Association between climatic and nonclimatic parameters and transmission of SARS-CoV-2 infection in Nepal
Sarmila Tandukar1, Dinesh Bhandari2, Rajani Ghaju Shrestha3, Samendra P Sherchan4, Anil Aryal5
1 nterdisciplinary Center for River Basin Environment (ICRE), University of Yamanashi, Kofu, Yamanashi, 400-8510, Japan; Policy Research Institute, Sano Gaucharan, Kathmandu, Nepal
2 The University of Adelaide, School of Public Health, Adelaide, South Australia, Australia
3 Division of Sustainable Energy and Environmental Engineering, Osaka University, 2-1 Yamadaoka, Suita, Osaka 565-0871, Japan
4 Global Health Environmental Sciences, Tulane University, 1140 Canal Street, New Orleans, LA 70112, USA
5 Interdisciplinary Center for River Basin Environment (ICRE), University of Yamanashi, Kofu, Yamanashi, 400-8510, Japan
Dr. Anil Aryal
nterdisciplinary Centre for River Basin Environment (ICRE), University of Yamanashi, 4-3-11 Takeda, Kofu, Yamanashi 400-8511
Source of Support: None, Conflict of Interest: None
Background: Preliminary evidence suggests that environmental factors may modify the transmission of SARS-CoV-2 infection. Although the role of non-pharmaceutical interventions (NPIs) on the reduction of SARS-CoV-2 transmission rate is well explored, the role of local climate across different geographical transects on the onset and transmission of SARS-CoV-two remains unclear.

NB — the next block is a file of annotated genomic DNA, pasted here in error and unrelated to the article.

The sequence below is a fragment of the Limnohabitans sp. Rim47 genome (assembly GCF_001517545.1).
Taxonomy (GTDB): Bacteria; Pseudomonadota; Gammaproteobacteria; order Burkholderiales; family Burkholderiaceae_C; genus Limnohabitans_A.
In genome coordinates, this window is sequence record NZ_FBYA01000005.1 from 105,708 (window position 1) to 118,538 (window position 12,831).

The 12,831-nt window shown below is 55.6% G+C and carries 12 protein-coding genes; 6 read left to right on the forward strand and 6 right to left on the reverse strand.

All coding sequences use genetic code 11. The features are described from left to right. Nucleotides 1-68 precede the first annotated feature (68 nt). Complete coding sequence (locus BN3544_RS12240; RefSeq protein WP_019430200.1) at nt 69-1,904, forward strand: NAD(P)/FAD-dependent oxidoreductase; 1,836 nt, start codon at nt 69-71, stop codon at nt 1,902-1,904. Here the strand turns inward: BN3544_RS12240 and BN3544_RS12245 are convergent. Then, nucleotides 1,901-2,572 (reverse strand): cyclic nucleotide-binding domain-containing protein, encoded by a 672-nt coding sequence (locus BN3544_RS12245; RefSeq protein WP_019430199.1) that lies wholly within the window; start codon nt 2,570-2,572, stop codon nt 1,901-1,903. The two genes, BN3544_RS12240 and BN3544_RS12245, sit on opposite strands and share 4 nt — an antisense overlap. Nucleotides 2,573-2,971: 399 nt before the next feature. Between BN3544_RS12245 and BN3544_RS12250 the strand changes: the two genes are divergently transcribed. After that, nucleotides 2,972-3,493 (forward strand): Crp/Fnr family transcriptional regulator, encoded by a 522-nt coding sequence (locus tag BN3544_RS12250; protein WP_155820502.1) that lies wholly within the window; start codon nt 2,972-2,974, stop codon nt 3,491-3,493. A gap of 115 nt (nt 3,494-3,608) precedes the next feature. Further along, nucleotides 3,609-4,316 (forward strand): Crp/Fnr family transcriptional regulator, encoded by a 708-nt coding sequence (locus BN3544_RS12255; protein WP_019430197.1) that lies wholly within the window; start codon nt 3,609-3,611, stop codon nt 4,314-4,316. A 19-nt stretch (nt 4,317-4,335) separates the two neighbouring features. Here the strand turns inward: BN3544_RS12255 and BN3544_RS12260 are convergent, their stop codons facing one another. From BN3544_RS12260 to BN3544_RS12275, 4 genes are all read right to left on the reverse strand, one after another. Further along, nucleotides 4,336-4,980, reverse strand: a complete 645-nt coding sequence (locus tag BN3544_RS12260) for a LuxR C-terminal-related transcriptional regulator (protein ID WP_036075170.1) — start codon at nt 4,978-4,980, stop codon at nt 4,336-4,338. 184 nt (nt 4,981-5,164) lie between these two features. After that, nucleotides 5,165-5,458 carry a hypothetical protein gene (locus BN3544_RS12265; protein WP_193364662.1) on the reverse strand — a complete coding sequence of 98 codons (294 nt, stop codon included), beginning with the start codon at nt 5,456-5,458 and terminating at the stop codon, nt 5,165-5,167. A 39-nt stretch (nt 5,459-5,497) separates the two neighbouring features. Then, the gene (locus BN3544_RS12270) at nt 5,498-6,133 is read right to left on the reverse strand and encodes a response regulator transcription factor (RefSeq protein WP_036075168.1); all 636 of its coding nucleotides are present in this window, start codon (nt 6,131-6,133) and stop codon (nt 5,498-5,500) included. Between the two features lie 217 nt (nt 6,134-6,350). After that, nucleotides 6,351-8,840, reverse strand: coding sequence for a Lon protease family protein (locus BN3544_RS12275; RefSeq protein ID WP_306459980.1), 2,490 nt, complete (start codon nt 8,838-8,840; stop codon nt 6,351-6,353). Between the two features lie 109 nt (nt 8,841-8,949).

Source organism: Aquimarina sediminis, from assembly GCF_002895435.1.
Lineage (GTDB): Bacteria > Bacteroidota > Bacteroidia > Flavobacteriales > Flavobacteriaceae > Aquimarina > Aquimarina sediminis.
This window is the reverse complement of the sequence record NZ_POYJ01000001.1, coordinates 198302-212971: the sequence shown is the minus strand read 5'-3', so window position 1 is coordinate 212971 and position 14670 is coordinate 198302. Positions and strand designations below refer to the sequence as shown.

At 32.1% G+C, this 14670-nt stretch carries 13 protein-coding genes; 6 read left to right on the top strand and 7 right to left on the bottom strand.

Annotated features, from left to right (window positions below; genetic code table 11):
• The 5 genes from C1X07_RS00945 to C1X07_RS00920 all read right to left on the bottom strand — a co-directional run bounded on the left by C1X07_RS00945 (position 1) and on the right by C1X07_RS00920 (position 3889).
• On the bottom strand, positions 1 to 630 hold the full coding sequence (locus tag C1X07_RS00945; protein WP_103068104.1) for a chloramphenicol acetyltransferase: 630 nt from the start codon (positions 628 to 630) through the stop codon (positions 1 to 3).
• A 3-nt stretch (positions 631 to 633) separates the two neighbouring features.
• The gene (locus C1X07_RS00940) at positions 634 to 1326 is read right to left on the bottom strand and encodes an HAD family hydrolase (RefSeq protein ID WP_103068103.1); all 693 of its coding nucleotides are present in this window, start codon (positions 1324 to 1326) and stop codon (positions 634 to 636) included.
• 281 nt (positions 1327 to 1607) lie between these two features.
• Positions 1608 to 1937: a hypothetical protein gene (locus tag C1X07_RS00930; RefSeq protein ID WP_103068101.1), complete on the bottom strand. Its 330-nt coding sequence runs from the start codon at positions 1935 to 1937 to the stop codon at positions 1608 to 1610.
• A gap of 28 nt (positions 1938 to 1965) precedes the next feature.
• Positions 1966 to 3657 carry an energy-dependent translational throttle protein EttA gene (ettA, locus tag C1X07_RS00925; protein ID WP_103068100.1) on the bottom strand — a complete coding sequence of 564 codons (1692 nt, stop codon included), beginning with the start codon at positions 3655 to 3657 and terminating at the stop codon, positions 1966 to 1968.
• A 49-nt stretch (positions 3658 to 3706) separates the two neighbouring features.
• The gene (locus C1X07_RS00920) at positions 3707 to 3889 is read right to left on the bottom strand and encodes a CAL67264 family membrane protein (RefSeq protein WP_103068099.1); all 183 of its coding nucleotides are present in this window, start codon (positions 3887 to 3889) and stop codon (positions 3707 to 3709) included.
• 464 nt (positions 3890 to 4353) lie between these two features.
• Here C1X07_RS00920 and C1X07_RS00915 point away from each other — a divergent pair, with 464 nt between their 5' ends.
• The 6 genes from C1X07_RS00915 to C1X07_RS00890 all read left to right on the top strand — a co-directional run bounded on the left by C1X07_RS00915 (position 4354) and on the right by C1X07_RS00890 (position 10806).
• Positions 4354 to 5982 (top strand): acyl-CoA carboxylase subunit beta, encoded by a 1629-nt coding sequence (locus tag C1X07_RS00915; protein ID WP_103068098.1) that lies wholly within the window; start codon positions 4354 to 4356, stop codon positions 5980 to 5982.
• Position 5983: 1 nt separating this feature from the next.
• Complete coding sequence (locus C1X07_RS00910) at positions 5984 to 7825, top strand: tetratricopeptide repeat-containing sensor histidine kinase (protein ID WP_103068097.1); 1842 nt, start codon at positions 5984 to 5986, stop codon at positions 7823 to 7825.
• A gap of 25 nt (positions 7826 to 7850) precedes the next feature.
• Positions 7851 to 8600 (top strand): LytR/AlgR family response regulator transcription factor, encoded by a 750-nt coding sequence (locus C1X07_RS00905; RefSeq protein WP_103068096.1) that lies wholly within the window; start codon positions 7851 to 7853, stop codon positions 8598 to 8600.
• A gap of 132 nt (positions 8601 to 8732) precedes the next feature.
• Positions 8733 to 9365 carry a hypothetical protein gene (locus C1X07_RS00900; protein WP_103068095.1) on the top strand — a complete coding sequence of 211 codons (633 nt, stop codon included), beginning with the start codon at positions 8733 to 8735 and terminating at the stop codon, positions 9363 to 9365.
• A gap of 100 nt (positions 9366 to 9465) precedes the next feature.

Aims and Objectives: In this study, we explored the potential association among climatic factors, non-climatic factors and COVID-19 burden, via Pearson correlation analysis. We also investigated the association between COVID-19 cases and cumulative effect of NPIs or behavioral changes during lockdown as non-climatic factors in our analysis.
Setting and Design: The research was carried out in the COVID-19 impacted districts across Nepal.
Material and Methods: The meteorological/climatic factors consisting of temperature and rainfall as predictor variables and total laboratory confirmed COVID-19 cases reported between January and May 2020 were considered in the study.
Statistical Analysis Used: The statistical tests were carried out using R programming language.
Results: Of the total 375 confirmed positive cases until May 19, 2020, clusters of the cases were diagnosed from the Terai region, which was associated with comparatively higher temperature and open border to India. Upon time series and spatial analysis, the number of positive cases increased after the end of April, possibly due to expansion of diagnostic tests throughout the country. We found a positive correlation betweenCOVID-19, and temperature indices (mean and minimum) (P < 0.05).
Conclusions: In the absence of an effective vaccine, these findings can inform infection control division of Nepal on the implementation of effective NPIs based on the observed variability in meteorological factors, especially in prevention of possible second wave of infection during winter.